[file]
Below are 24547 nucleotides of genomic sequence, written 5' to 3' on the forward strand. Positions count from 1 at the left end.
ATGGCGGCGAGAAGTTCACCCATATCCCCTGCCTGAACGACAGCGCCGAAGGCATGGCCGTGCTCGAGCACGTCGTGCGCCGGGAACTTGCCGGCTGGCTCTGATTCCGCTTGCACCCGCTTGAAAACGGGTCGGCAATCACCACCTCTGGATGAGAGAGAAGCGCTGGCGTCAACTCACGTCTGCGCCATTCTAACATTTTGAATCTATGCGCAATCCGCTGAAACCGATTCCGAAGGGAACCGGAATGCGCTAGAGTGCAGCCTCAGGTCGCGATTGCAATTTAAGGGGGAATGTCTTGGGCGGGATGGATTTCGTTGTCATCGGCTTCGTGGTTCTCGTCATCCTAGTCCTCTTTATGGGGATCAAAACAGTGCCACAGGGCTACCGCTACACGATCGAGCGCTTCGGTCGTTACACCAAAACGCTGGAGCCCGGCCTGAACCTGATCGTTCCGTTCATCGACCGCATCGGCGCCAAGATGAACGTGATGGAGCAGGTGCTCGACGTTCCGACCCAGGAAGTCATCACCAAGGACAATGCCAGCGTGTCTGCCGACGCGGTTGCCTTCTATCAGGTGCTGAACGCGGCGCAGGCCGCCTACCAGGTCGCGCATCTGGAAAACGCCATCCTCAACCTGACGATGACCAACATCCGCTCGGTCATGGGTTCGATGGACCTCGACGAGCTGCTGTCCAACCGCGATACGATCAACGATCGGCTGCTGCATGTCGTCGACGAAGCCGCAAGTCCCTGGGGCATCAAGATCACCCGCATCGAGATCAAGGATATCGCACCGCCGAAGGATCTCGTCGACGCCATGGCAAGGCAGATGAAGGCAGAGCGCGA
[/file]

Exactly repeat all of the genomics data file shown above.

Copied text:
Below are 24547 nucleotides of genomic sequence, written 5' to 3' on the forward strand. Positions count from 1 at the left end.
ATGGCGGCGAGAAGTTCACCCATATCCCCTGCCTGAACGACAGCGCCGAAGGCATGGCCGTGCTCGAGCACGTCGTGCGCCGGGAACTTGCCGGCTGGCTCTGATTCCGCTTGCACCCGCTTGAAAACGGGTCGGCAATCACCACCTCTGGATGAGAGAGAAGCGCTGGCGTCAACTCACGTCTGCGCCATTCTAACATTTTGAATCTATGCGCAATCCGCTGAAACCGATTCCGAAGGGAACCGGAATGCGCTAGAGTGCAGCCTCAGGTCGCGATTGCAATTTAAGGGGGAATGTCTTGGGCGGGATGGATTTCGTTGTCATCGGCTTCGTGGTTCTCGTCATCCTAGTCCTCTTTATGGGGATCAAAACAGTGCCACAGGGCTACCGCTACACGATCGAGCGCTTCGGTCGTTACACCAAAACGCTGGAGCCCGGCCTGAACCTGATCGTTCCGTTCATCGACCGCATCGGCGCCAAGATGAACGTGATGGAGCAGGTGCTCGACGTTCCGACCCAGGAAGTCATCACCAAGGACAATGCCAGCGTGTCTGCCGACGCGGTTGCCTTCTATCAGGTGCTGAACGCGGCGCAGGCCGCCTACCAGGTCGCGCATCTGGAAAACGCCATCCTCAACCTGACGATGACCAACATCCGCTCGGTCATGGGTTCGATGGACCTCGACGAGCTGCTGTCCAACCGCGATACGATCAACGATCGGCTGCTGCATGTCGTCGACGAAGCCGCAAGTCCCTGGGGCATCAAGATCACCCGCATCGAGATCAAGGATATCGCACCGCCGAAGGATCTCGTCGACGCCATGGCAAGGCAGATGAAGGCAGAGCGCGA